Ireland's image based sexual abuse laws compared to other countries 4 days ago

Ireland's image based sexual abuse laws compared to other countries

Here's what you should know about the laws in Ireland, and around the world.

Image based sexual abuse, or as it is often known as: 'revenge porn,' is the sharing of intimate or explicit images or videos of a person without their consent.

Incidents of this kind of abuse have escalated in recent years amidst the prevalence of social media and, more recently, the reliance on web communication during the Covid-19 pandemic.

What are the current laws against image based sexual abuse in Ireland? 

As of November 2020, it is not illegal for a person to unsolicitedly share explicit images or videos of another person without their consent.

Although victims can report these incidents, a law has yet to be enacted that would make this kind of abuse a punishable offence under Irish law.

Current legislation close to this kind of abuse relates to harassment. According to the Non-Fatal Offences Against the Person Act of 1997, it is illegal to harass a person to the point of distress or to interfere with their privacy. The law does not, however, mention the unsolicited sharing of intimate images.

Earlier this summer, Minister for Justice Helen McEntee said that she was hopeful that new legislation would be enacted by the end of this year. Back in August, she told Newstalk: "I know the huge and very damaging impact that something like this can have on someone.

"There is currently legislation in place around harassment and harmful communications, but what we're doing with this other piece of legislation is strengthening that from the criminal aspect and the criminal side."

Are there any proposed laws against this kind of abuse? 

Making image based sexual abuse an offence was first proposed in the Harassment, Harmful Communications and Related Offences Bill of 2017. Section 4 of the Bill states:

"A person who without lawful authority or reasonable excuse records, distributes or publishes, or threatens to record, distribute or publish, an intimate image of another person without the other person’s consent" and subsequently causes harm or distress the person should be charged with an offence.

The Bill in question proposes that the guilty party be liable to a Class A fine or a prison sentence of between six months and seven years, depending on the case.

The legislation was proposed by former Labour leader Brendan Howlin three years ago, but has yet to be signed into law.

What are the laws in the UK? 

Image based sexual abuse became illegal in England and Wales in 2015, with similar legislation being enacted in Northern Ireland and Scotland one year later.

Legislation in England and Wales comes under section 33 of the Criminal Justice Act 2015. The law states that it is a criminal offence to: "Disclosure of a private sexual photograph or film without the consent of the person depicted, and with the intention of causing that individual distress."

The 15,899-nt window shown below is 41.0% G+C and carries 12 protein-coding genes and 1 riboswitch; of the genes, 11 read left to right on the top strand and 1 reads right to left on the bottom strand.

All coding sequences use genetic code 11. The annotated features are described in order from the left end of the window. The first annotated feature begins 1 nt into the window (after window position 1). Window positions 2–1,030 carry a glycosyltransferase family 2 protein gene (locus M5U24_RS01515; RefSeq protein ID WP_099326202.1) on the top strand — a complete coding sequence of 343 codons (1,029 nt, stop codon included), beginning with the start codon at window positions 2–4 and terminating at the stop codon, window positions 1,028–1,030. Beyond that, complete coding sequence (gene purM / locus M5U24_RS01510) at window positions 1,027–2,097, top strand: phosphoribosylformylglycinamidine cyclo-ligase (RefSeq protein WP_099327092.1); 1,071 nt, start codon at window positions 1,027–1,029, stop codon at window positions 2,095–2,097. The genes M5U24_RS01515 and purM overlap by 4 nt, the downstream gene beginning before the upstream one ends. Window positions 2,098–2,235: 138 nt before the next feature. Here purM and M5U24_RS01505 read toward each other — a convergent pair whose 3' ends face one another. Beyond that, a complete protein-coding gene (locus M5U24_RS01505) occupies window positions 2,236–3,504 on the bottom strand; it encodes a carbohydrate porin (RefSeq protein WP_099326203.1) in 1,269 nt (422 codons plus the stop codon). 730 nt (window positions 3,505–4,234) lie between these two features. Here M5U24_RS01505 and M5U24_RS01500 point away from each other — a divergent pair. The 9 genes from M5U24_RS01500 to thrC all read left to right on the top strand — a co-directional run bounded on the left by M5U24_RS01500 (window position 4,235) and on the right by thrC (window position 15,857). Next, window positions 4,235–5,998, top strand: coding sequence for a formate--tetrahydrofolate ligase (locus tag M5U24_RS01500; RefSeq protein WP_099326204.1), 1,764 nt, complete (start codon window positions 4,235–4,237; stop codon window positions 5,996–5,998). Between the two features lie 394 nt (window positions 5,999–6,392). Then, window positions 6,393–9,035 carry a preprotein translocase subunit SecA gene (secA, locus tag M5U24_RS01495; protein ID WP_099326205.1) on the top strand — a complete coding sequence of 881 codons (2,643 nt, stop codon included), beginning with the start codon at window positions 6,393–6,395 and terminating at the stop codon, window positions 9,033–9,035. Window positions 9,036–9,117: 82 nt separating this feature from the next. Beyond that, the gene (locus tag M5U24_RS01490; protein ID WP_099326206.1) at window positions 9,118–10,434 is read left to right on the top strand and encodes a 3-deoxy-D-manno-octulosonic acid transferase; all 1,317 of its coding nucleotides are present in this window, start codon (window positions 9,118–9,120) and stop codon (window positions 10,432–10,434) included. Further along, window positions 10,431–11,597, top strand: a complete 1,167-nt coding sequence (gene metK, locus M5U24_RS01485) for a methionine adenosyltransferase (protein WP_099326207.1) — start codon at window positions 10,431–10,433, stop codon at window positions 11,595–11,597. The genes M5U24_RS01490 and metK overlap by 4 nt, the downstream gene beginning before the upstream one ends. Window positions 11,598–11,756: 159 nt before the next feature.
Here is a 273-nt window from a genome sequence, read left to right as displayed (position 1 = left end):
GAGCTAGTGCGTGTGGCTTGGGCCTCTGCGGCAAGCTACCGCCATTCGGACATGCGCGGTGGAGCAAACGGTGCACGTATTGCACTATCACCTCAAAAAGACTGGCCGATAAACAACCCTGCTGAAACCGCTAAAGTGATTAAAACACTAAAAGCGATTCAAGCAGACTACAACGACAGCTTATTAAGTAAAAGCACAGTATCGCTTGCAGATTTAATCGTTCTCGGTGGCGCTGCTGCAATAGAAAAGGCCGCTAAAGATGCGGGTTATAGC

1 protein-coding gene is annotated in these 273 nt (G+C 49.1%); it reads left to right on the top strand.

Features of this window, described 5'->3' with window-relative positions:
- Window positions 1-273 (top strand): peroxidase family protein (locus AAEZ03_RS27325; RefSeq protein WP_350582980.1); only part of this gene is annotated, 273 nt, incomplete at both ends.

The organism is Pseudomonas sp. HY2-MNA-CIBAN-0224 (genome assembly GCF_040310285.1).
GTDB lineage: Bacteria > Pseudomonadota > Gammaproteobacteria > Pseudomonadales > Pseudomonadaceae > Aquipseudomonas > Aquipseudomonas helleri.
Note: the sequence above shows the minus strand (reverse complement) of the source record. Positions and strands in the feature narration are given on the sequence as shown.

Under the law, "disclosure" could mean anything from posting a photo or video online, to sending it to another person directly.

Although this kind of image sharing is an offence in the UK, victims rights groups remain concerned that fewer people are reporting as they are not guaranteed anonymity.

Under the law, this kind of abuse is categorised as a "communications crime", meaning that victims are not automatically granted anonymity, leading to some victims failing to report.

Last year, the BBC reported that although police investigations into this type of crime had increased, the number of charges had fallen.

Similarly, although the law is detailed in some respects, it is vague elsewhere. According to solicitors Leigh Day, it is not enough for a victim to be humiliated by the sharing of the images or video. Rather, the law considers if the person accused had intended to cause distress when they disclosed the images.

What are the laws in other countries? 

Germany has enforced some of the world's strictest legislation that can be applied to this kind of abuse. Under its privacy laws, a person can even ask that their ex deletes their intimate images on request.

Ex-partners can ask the courts to have any photos of them, taken consensually or not, to be deleted from their partners’ devices if they fear the images could be shared without their consent.

This approach has been deemed one of the most successful as it can minimise potential harm to a victim, stopping the abuse before it even occurs.

Elsewhere in Europe, image based sexual abuse is also a punishable offence. In France, it is illegal to share photos or videos “taken within a private place without the consent of the person concerned.” However many other countries, like Ireland, do not have any kind of specific law, making the abuse difficult to punish.

In the US, 34 states have enacted legislation that can pertain to image based sexual abuse, however prosecutions can vary from state to state. As well as this, oftentimes the law can focus on hosts of unsolicited content, like large websites, rather than individual cases.

Canada's cyberbullying act of 2015 also offers protection to victims of image based sexual violence. The government enacted the new law following the deaths of students Rehtaeh Parsons and Amanda Todd.

If you have been affected by any of the details shared in this article, you can contact Women's Aid on 1800 341 900, or speak to your local Garda Victims Service Office.

If you are looking for legal advice, you should contact a solicitor.